Komisarjevsky was adopted by a Cheshire electrician whose wife home-schooled him and his sister. The couple also hosted foster children, one of whom purportedly raped Komisarjevsky when he was fourteen. He allegedly began to burgle that same year. By 2002, he had accrued more than a dozen theft charges and had been sentenced to nine years in jail followed by six of supervised parole. The judge who delivered the sentence described a “calculated, cold-blooded predator.”
If the Petits were poignantly virtuous, and Komisarjevsky and Hayes archetypally cruel, the town which housed them all—Cheshire—became a complex battleground between criminal horror and quotidian comfort. It is difficult to reconcile an act of such unimaginable malice with so placid a place.
Cheshire is the “Bedding Plant Capital of Connecticut.” A town of 29,000, it is nestled in the state’s southwestern region or, to those who prefer more metaphoric coordinates, in its “heart.” A bedroom community, Cheshire is a throwback to the era of Rotary Club meetings, picket fences, and lifelong residents. Its homes seemed impervious to crime.
Residents and non-residents alike readily indulge in this ideal portrait of Cheshire. Most accounts of the Petit murders evoked the town’s manicured lawns and unlocked doors, as if these symbols should have sustained security rather than attracted incursion. “You live in a neighborhood on a tree-lined street for so many years,” seven-year Sorghum Mill resident Robert Averack told the New York Times. “You get a false sense of security.”
The characterization of Cheshire as a haven at the heart of Connecticut deliberately overlooked the three correctional facilities located at the town’s northern end. The buildings were dismissed as unfortunate intrusions in an otherwise idyllic setting. Many individuals who spoke to the press after the murders admitted that the crime forced them to acknowledge their illusion of safety, to realize that their decision to leave their doors unlocked could not prevent others from entering them.
The shockwaves of the crime reverberated through Connecticut. In a February 5 telephone conversation, State Senator Andrew McDonald said that the “tragedy had served as a clarion call” for Connecticut. The Petit murders “displayed glaring deficiencies” in the criminal justice system and heightened the level of attention paid to Connecticut crimes. Still, state lawmakers had not been entirely ignorant of such “deficiencies” prior to the Cheshire murders. Legislation enacted in July 2006 had created the Criminal Justice Policy and Planning Division and tasked it with “developing a plan to promote a more effective and cohesive state criminal justice system.” In March 2007, the agency prepared a 155-page report titled “Comprehensive Plan For the Connecticut Criminal Justice System.” Cheshire, this document demonstrated, had not been the first and only catalyst for criminal justice reform in Connecticut.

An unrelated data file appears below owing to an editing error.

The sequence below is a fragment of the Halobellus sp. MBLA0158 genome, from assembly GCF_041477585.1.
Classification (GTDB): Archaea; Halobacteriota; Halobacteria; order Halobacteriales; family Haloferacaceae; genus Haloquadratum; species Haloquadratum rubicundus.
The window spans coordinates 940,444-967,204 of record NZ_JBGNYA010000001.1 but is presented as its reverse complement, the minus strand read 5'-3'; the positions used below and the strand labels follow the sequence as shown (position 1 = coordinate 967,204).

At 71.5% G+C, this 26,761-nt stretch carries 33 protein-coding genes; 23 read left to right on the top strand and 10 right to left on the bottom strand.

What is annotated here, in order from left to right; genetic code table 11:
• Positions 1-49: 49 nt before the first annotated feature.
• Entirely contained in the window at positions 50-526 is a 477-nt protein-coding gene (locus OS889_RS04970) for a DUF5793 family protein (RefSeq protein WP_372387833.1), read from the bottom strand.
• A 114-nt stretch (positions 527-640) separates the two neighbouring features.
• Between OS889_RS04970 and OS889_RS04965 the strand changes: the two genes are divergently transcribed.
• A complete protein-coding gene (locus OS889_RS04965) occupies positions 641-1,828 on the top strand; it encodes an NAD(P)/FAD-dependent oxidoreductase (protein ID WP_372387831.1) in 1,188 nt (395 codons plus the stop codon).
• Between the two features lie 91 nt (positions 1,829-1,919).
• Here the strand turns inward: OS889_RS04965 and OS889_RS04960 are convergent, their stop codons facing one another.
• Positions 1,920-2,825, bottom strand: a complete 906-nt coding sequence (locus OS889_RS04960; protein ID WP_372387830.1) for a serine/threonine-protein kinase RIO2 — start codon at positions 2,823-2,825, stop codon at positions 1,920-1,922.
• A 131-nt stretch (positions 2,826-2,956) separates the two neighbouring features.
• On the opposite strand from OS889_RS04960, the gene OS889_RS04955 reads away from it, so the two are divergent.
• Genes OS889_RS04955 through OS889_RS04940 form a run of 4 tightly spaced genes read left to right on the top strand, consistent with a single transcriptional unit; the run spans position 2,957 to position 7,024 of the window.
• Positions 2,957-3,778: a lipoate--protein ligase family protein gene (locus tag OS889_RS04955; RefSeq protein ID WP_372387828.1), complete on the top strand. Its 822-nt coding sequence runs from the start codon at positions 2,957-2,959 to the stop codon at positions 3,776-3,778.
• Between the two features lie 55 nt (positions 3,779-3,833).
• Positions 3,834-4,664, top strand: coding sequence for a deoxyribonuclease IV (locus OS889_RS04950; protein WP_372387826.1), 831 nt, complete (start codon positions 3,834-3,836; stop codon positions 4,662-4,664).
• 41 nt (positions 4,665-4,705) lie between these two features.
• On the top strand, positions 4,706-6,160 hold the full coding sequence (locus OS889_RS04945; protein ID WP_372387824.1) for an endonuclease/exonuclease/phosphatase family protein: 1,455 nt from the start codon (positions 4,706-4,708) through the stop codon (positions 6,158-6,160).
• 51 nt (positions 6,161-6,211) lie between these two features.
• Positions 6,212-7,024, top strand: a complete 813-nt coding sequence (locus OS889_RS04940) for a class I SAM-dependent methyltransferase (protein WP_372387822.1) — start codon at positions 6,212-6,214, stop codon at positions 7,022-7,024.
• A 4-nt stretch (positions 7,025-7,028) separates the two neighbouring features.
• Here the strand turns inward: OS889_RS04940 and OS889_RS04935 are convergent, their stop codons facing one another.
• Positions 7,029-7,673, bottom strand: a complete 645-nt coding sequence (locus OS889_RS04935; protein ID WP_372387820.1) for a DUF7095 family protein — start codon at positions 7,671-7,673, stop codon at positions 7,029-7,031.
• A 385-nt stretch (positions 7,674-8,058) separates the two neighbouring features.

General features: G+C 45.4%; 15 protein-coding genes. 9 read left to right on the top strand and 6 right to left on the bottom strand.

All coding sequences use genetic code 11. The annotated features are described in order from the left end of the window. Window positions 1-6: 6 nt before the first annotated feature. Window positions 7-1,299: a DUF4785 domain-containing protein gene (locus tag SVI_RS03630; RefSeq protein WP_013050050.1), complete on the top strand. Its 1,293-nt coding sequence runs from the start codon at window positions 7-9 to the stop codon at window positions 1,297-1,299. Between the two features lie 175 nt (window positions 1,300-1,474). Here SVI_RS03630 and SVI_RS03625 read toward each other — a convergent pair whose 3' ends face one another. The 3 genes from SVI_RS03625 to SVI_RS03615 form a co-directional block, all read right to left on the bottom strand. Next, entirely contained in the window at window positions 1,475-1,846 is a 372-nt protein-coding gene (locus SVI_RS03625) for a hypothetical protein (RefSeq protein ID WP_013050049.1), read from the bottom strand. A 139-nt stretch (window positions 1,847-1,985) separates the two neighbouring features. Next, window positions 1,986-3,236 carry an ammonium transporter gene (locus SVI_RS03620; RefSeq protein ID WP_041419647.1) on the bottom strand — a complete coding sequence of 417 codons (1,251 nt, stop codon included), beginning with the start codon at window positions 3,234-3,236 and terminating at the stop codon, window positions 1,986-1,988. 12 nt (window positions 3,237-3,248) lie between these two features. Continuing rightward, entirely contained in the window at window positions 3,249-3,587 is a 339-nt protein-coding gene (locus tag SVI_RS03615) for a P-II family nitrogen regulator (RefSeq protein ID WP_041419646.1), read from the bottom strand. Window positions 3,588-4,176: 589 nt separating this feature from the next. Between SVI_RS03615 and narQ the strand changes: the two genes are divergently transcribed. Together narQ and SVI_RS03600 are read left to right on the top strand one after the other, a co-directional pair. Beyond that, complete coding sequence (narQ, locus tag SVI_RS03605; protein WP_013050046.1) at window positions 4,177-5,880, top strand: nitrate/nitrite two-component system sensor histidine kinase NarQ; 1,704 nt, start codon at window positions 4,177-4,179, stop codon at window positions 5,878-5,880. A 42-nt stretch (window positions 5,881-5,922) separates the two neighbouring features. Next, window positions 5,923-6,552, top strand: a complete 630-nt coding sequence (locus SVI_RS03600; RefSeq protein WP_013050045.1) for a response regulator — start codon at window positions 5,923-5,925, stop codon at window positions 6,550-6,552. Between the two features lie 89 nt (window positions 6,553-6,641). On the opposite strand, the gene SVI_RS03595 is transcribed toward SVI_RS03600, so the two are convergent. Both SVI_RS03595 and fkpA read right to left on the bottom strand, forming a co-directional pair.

Data from the FBI and the U.S. Department of Justice indicated that the Petit murders constituted only one part of a larger and lasting national trend. Violent crime in suburban communities was up for the third year in a row in 2006. Cheshire serves as a microcosm for such trends. In 2007, the town experienced 28 burglaries, a 75 percent increase from 2006. Authorities seized 22 bags of heroin. One resident shot himself in the basement of his home on Norton Lane after murdering his ex-wife and her 29-year-old daughter. Five months later, 300 Sorghum Mill was invaded.
This evidence confirms a point left largely untouched: The Petit murders were one symptom of a pervasive illness destroying Pleasantville. An account of the town’s earlier violent encounters was a truth worth telling. Yet many of Connecticut’s people replied, and the press preferred to overlook these trends, and concentrated on Cheshire’s clarion call.
In an August 8 column in the New Haven Register, Randall Beach wrote, “It feels as if this crime is our own ‘9/11.’ The terrorist attacks and the Cheshire murders jolted us into the sudden realization that our world is much crueler, savage and dangerous than we had thought, that we are not as safe as we had believed we were.” He conveyed the concern of one woman in Wallingford, a town adjacent to Cheshire, who recalled a conversation with a female neighbor in which they decided to gain about 100 pounds, let themselves go and forget trying to work hard for the nice cars. After the Petit murders, this kind of reasoning was not uncommon. Disjointed logic was preferable to the unsettling truth: Safety is never certain; selection so often random.